1
  • em space, Geviert: u+2003
  • en space, Halbgeviert: u+2002
  • ⅓ em space, Drittelgeviert: u+2004
  • 1/4 em space, Viertelgeviert: u+2005
  • 1/5 em space, Fünftelgeviert: u+2009
  • 1/6 em space, Sechstelgeviert: u+2006
  • 1/8 em space, Achtelgeviert: u+200a

Or should I change 1/8 em space to u+2009, thin space, and use u+200a, hair space, to stand for 1/24 em space instead, like Yukka Korpela notes about InDesign's quirk, changing my list into this?

  • em space, German: Geviert: u+2003
  • en space, German: Halbgeviert: u+2002
  • ⅓ em space, German: Drittelgeviert: u+2004
  • 1/4 em space, German: Viertelgeviert: u+2005
  • 1/5 em space, German: Fünftelgeviert: u+2009
  • 1/6 em space, German: Sechstelgeviert: u+2006
  • 1/8 em space, German: Achtelgeviert: u+2009
  • 1/24 em space, German: Vierundzwanzigstelgeviert: u+200a

I am looking for a "good enough" solution to an issue which has been bugging me for a few years now: not being able to set em spaces and typographically typical fractions of em spaces outside of specific dtp software.

I was working with the following sources for this list:

14
  • I dont think there is a solution to your question if you dont give us context as to where you want it to work.
    – joojaa
    Apr 28, 2023 at 23:56
  • The context is using a so-called text expander to replace custom text input with specific snippets. In this case, making em spaces available for daily use in Windows software text input, replacing the string “(emspace)” with the Unicode character “u+2003”, for example. Apr 29, 2023 at 11:20
  • 1
    doesnt sound like a design question to me.
    – joojaa
    Apr 29, 2023 at 15:55
  • I am not happy being led on by being asked for clarification, either. Apr 29, 2023 at 16:13
  • 1
    Ok, but see unicode does not make the font and the font author can override things and the type engine may override other things. So i dont see how it can be done. For gods sake people use minus hyphen instead of unicode minus or unicode hyphen.
    – joojaa
    Apr 29, 2023 at 20:03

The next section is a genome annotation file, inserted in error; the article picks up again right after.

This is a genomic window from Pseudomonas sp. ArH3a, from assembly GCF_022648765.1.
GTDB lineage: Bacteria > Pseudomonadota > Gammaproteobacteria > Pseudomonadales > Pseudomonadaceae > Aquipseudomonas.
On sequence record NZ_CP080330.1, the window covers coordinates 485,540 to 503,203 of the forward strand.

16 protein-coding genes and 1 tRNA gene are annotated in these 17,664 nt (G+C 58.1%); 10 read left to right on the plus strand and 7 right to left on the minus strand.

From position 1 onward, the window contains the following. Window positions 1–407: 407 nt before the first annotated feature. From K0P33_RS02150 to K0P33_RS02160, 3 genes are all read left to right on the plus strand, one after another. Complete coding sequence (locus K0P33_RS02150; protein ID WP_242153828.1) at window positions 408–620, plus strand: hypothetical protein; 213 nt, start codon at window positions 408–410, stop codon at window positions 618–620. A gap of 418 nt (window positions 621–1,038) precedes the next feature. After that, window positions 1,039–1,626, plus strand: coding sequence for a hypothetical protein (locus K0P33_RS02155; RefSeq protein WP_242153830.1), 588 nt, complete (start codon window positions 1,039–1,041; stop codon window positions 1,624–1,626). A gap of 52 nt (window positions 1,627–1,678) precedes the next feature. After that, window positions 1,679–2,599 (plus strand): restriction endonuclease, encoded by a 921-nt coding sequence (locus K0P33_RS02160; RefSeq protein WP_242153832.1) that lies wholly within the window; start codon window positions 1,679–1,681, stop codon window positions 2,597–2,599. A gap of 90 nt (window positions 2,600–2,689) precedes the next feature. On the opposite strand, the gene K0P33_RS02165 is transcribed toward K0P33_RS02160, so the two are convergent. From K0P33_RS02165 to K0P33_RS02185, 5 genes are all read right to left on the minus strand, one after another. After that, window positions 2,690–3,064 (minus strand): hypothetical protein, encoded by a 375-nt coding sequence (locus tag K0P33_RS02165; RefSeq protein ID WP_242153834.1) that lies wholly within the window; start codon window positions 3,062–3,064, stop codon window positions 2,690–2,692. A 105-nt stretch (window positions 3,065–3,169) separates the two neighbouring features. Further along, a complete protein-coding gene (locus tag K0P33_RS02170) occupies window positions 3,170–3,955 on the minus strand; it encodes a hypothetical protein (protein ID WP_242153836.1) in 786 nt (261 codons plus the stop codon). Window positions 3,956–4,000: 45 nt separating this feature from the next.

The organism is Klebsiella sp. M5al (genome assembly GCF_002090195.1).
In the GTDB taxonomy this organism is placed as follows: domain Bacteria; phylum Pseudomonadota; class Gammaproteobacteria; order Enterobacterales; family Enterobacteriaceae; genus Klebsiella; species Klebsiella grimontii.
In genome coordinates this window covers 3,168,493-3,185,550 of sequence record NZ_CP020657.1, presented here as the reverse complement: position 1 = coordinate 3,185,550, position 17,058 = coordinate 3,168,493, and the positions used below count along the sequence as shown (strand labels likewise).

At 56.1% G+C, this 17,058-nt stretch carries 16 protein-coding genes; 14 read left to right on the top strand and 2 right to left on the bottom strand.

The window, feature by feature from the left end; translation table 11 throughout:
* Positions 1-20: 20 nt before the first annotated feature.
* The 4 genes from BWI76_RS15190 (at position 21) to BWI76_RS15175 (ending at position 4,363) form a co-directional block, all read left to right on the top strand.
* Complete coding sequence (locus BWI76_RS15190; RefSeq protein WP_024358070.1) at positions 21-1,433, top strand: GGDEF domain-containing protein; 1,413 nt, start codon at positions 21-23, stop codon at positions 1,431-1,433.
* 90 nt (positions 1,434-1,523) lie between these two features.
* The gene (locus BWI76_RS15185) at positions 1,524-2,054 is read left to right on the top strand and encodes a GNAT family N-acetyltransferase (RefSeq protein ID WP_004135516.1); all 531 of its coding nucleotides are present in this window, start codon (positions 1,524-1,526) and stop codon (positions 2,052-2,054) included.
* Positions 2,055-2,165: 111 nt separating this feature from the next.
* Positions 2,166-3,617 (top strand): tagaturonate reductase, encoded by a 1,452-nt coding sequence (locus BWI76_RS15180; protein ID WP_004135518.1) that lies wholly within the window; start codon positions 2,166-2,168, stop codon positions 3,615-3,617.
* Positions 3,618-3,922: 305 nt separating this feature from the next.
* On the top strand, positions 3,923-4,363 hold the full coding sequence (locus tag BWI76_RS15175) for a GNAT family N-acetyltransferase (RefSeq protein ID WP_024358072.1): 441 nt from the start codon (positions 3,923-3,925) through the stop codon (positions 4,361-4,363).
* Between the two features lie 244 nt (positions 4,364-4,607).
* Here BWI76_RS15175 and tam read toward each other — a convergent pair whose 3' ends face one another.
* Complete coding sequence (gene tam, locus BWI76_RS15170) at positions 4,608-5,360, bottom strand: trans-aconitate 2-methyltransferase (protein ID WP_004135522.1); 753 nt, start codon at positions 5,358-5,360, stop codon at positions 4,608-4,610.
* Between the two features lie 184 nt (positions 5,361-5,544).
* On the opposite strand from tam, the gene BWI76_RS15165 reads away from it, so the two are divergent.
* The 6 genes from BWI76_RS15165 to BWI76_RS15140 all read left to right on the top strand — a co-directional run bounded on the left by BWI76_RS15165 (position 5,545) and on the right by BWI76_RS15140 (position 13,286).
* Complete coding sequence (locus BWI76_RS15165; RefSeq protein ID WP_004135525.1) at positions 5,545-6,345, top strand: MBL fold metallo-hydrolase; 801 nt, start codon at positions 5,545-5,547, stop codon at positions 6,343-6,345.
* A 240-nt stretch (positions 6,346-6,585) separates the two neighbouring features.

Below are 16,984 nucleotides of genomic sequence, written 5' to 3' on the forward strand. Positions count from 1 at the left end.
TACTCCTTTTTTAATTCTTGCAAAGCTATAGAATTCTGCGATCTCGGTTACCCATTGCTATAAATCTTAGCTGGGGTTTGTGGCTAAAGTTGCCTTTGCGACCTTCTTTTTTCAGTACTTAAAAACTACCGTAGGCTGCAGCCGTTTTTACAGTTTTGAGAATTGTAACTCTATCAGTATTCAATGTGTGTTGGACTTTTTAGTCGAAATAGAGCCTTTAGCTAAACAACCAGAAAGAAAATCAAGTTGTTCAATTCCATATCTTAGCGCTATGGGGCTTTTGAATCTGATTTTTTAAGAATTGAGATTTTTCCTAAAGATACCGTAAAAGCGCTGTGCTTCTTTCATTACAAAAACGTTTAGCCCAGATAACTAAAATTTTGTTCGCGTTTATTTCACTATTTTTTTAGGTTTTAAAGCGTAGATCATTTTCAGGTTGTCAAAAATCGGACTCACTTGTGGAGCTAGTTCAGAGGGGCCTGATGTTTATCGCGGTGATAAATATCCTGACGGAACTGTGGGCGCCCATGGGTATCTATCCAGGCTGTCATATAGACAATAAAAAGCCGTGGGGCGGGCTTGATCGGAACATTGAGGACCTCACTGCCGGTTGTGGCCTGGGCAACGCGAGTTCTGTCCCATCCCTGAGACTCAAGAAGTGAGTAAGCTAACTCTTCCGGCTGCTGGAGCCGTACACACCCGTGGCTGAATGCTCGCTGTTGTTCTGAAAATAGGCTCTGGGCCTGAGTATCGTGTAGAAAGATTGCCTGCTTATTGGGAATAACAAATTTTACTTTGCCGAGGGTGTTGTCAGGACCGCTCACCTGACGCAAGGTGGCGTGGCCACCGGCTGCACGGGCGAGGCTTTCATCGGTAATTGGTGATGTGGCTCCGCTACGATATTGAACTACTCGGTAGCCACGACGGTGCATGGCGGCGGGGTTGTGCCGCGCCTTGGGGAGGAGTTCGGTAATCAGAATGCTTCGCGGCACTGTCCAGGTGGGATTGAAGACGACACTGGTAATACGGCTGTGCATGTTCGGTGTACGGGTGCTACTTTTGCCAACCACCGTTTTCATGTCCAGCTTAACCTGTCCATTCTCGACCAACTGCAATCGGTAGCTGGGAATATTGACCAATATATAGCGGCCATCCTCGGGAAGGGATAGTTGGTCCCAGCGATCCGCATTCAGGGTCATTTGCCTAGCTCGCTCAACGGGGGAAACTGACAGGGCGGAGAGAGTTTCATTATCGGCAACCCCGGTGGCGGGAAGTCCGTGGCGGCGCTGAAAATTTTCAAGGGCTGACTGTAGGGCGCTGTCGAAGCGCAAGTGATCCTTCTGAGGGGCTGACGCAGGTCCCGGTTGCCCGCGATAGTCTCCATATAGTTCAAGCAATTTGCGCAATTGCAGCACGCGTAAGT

1 Answer 1

2

Some of those named quads are properly mapped to Unicode characters, some are not and cannot be. There is a rather limited numberUnicode spaces that have a defined width in terms of the quad, i.e. the em unit.

You can map

  • em space to U+2003 (or, equivalenty, to U+2001)
  • en space to U+2002 (or, equivalenty, to U+2000)
  • 1/3 em space to U+2004
  • 1/4 em space to U+2005
  • 1/6 em space to U+2006
  • 4/18 em space (i.e. 2/9 em space) to U+205F

These have widths defined in the Unicode standard. It is reasonable to expect font designers to implement that way. There is no reason to deviate from the defined widths, though designers might do so by accident.

The Unicode standard describes U+2009 THIN SPACE as “1/5 em (or sometimes 1/6 em)”. So it is not really a fixed-width space. Moreover, due to the ways thin spaces have been used in typography, font designers and software designers may have reasons to use other, generally smaller widths when implementing U+2009 either directly in a font or by turning it to software-specific spacing. For example, Adobe describes THIN SPACE as 1/8 em.

https://helpx.adobe.com/incopy/using/glyphs-special-characters.html#insert_white_space_characters

U+200A HAIR SPACE has no defined or even suggested width in the Unicode standard, just the comment that is thinner than thin space and that it the thinnest space in traditional typography. According to Adobe, it is 1/24 em. But Microsoft says that “Recommended standard setting is 1/10..1/16 of the em.”

https://learn.microsoft.com/en-us/typography/develop/character-design-standards/whitespace

So 1/5 em and 1/24 em cannot be mapped to Unicode characters, and 1/8 em cannot be mapped to any single character, but you could use a sequence of four U+202F characters

1
  • I appreciate you taking time out of your life to answer my question. I wouldn't have ever anticipated to hear back from you, the man himself, but I guess server logs are not only interesting to me 😀. I believe I will write about this on my own website, because it is remarkable in itself. Have a great retirement and greetings from Germany, on a train to Stuttgart! May 4, 2023 at 14:20

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